As homeowners—whether we plan to stay put, renovate, move neighborhoods or relocate to another city—the real estate market in our area is of interest to us all. It can be one indicator of the economic vitality and health of a region—something to which we are all attuned. HOME asked local Realtors to weigh in on what they’ve been experiencing in our area so far in 2015. Here, see what they have to say.
I’m seeing our market very much in a balanced state—not too heavily weighted in favor of buyers or sellers. Having said that, there are certain pockets of our market (neighborhoods, price ranges) that are experiencing a shortage of inventory. In those cases, homes are selling faster than normal, creating a seller’s market for that segment of the market.
We just had our best May ever in terms of volume of homes sold (282) since 2005 (which was 285). The activity I see is all across the board—first-time home buyers, “move up” buyers, buyers new to the area, sellers moving out of the area. Also, the average sales price for most segments of our market is improving; I often say we’re not racing out of the recession, but every year we’re putting one foot in front of the other and making steady progress. I’d characterize the Lynchburg market as very healthy in 2015.
ReMax 1st Olympic
Past President, Lynchburg Association of REALTORS
The greater Lynchburg real estate market continues to improve. Our firm has seen good dollar volume growth each year since 2010. The market in most segments is reasonably balanced—neither a seller’s nor buyer’s market. Properties that are in excellent condition, attractively staged and correctly priced are moving briskly. Those that are in need of repair or updating will continue to languish. Only really high end continues to be a bit of a challenge, but we expect that to improve in time. Our beautiful area is once again attracting retirees and seems to be retaining more of our area college grads. As long as our elected and business leaders fight to improve transportation in the area (lack of commercial competition, fewer flights, and increased fares at Lynchburg Airport are a particular headwind) then we remain quite optimistic for housing in central Virginia both near and long term.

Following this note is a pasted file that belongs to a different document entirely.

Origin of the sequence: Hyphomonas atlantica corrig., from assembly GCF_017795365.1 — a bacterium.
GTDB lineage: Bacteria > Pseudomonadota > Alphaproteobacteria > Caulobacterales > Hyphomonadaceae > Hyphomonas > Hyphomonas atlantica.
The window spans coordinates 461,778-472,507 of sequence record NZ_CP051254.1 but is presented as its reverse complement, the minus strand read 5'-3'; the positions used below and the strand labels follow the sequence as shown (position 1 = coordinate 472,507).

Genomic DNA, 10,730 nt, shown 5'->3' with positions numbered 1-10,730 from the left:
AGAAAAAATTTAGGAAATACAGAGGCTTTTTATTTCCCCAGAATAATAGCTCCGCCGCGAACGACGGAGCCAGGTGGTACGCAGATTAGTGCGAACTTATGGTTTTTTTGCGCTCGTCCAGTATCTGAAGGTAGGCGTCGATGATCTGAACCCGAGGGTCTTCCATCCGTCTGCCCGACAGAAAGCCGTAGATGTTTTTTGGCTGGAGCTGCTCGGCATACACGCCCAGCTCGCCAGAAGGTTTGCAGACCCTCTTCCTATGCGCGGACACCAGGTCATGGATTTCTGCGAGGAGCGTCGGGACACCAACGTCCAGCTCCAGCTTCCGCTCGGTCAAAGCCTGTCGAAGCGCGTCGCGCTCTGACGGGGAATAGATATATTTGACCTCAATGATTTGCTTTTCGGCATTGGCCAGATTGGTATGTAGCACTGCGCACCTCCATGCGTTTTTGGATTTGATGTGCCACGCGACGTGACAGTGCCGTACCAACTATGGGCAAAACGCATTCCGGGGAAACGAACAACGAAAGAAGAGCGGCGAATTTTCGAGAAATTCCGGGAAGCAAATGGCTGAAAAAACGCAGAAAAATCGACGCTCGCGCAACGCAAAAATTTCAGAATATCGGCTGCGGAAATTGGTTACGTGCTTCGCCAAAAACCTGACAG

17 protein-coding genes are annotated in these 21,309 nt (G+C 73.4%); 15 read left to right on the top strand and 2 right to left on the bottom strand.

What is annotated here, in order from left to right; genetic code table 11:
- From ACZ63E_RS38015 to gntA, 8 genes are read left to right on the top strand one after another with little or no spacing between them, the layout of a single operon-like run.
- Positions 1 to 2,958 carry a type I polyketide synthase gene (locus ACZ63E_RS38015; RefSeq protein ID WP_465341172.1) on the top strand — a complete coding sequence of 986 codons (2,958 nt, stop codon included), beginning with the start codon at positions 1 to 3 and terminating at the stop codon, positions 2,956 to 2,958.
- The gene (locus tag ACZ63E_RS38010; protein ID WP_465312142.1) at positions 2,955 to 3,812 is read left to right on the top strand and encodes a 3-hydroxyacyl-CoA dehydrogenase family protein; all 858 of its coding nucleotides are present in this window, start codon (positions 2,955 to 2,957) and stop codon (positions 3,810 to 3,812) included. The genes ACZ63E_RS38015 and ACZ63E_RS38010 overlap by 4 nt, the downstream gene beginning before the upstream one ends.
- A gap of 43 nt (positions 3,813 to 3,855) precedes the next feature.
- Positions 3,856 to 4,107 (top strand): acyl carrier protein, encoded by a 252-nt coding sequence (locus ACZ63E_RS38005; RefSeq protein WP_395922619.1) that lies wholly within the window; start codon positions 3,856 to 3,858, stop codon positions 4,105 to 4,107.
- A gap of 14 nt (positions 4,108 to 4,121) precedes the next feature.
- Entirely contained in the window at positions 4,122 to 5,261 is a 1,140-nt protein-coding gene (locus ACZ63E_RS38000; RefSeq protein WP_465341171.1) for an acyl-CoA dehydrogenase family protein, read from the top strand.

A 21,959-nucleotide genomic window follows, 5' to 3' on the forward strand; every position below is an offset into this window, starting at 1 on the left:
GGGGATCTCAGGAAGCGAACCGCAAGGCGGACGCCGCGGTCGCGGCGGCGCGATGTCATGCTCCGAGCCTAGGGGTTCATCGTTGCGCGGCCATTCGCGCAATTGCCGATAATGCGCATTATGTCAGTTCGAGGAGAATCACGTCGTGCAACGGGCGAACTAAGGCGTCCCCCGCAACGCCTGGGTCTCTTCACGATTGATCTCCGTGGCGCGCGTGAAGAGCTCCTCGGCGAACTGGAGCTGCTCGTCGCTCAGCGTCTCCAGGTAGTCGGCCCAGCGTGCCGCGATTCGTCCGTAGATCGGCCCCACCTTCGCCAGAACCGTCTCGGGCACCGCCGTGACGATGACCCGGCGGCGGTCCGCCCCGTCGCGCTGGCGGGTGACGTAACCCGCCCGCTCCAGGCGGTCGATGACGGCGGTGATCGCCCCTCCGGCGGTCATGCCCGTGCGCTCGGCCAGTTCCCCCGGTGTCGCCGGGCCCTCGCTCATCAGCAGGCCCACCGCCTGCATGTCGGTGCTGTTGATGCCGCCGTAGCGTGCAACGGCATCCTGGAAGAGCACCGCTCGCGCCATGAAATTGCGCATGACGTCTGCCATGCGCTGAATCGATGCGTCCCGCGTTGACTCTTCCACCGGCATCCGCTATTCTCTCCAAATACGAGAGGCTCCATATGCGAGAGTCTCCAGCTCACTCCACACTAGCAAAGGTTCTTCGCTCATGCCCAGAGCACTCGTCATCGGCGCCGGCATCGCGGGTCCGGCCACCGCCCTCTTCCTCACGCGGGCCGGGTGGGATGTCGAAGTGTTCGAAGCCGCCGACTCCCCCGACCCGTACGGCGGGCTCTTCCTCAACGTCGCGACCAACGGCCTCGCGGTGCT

Billy Flint, CRS, GRI
Flint Property Group
Sold prices on existing homes in Lynchburg are slowly showing promise; overall sales volume is up. It’s helpful for sellers to know that discerning buyers have come to expect turnkey conditions—nicely staged with updated kitchens and baths. Garages also continue to be an important amenity. These are the properties that are driving the market.
Judy Frantz, ABR, CRS, GRI
John Stewart Walker, Inc
We are still in a “buyer’s market” in most areas. Reviewing statistics in the Lynchburg Multiple Listing Service comparing the first six months of 2014 to 2015, the market is strong, with an 8 percent increase in residential sales. The market has shown a very insignificant increase in the “days on market” or the list price to sales price percentage. Although sales are strong, our area is not experiencing value appreciation in properties.
Most of the time, the Region 2000 market [the 2,000 square miles encompassing the city of Lynchburg, and parts of Bedford, Campbell, Amherst and Appomattox Counties that comprise our market area] does not follow national sales data. A current example is that the “May 2015 Home Sales and Foreclosures Report” released by RealtyTrac showed that “cash sales were at an all time low since 2009.” However, in our market, cash sales are higher than in the past several years. John Stewart Walker, Inc. has shown a 9 percent increase over 2014, and has steadily increased since 2007, which was the height of the market.
What are some of the home trends in our area? “New” sells before “existing” if not decided by location. Kitchens and bathrooms are the place that dollars spent convert into value for the buyers. Granite countertops and stainless steel appliances are expected in the price range over $200,000. Garages are also an important issue with those relocating to our area. It’s very unusual to find a home with a garage for under $250,000, but is expected by those buyers in all price ranges.
Also, most buyers in today’s market do not want fixer-uppers—they just want to move in without having to replace, repair or renovate. Younger buyers have much higher expectations than in the past as well.
Karen W. Hall,
John Stewart Walker, Inc.